The Treaty of Paris, signed on December 10, 1898, officially concluded the Spanish-American War. According to the provisions of the treaty, Spain ceded the Philippine Islands, Puerto Rico and Guam to the United States, and relinquished her sovereignty over Cuba. On January 1, 1899, the Spanish evacuated Cuba, and control of the island was assumed by a military governor who represented the United States. On December 8, 1899, the U.S. House established the Committee on Insular Affairs to consider "all matters (excepting those affecting the revenue and appropriations) pertaining to the islands which came to the United States through the treaty of 1899 with Spain, and to Cuba."
Just 6 days earlier, on December 6, 1899, the United States had acquired exclusive rights to certain islands in Samoa through an agreement with Britain and Germany. Subsequently, matters relating to American Samoa also came within the committee's jurisdiction. In 1902 the Republic of Cuba was established, and jurisdiction over matters concerning Cuba was transferred to the Committee on Foreign Affairs in 1906. Eventually, the jurisdiction of the Committee on Insular Affairs was expanded to cover the United States Virgin Islands which were purchased from Denmark by the treaty in 1916. In 1946 the committee was abolished and its responsibilities transferred to the Committee on Public Lands.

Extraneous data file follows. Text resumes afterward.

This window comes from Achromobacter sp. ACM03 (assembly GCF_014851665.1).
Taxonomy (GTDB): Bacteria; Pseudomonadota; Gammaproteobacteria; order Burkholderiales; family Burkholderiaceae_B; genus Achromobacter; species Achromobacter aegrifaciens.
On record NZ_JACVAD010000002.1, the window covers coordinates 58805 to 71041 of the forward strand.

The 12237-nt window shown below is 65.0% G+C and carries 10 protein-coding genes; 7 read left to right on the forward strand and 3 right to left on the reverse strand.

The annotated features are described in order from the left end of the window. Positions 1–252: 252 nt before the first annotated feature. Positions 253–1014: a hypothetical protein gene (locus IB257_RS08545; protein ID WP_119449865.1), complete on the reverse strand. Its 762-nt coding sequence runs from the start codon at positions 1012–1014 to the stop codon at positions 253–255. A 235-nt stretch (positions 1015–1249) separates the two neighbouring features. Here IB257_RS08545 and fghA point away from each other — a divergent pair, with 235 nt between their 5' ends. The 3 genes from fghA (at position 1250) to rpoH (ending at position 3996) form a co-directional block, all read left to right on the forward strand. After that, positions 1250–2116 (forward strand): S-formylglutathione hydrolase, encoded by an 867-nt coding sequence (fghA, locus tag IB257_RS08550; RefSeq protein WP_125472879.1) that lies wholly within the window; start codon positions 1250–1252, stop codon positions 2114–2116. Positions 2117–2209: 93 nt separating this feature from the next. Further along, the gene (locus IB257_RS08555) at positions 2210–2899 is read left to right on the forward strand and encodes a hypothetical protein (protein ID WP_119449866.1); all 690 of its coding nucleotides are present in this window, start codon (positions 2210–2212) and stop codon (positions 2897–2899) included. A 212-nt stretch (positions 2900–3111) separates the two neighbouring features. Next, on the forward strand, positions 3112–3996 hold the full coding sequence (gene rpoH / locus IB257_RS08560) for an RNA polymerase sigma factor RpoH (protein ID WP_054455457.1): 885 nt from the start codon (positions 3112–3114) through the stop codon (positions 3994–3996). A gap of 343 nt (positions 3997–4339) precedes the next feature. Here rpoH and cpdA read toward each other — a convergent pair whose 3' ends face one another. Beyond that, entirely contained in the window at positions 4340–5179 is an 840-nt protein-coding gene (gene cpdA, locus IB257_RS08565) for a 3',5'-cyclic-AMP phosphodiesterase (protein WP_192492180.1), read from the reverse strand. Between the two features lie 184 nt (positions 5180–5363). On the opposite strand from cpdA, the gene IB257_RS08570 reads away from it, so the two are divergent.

|Chair||Party||State||Start of Service||End of Service|
|Henry Allen Cooper||Republican||Wisconsin||1899||1909|
|Marlin Edgar Olmsted||Republican||Pennsylvania||1909||1911|
|William Atkinson Jones||Democratic||Virginia||1911||1918|
|Finis J. Garrett||Democratic||Tennessee||1918||1919|
|Horace Mann Towner||Republican||Iowa||1919||1923|
|Louis W. Fairfield||Republican||Indiana||1923||1925|
|Edgar Raymond Kiess||Republican||Pennsylvania||1925||1930|
|Butler B. Hare||Democratic||South Carolina||1931||1933|
|C. Jasper Bell||Democratic||Missouri||1943||1947|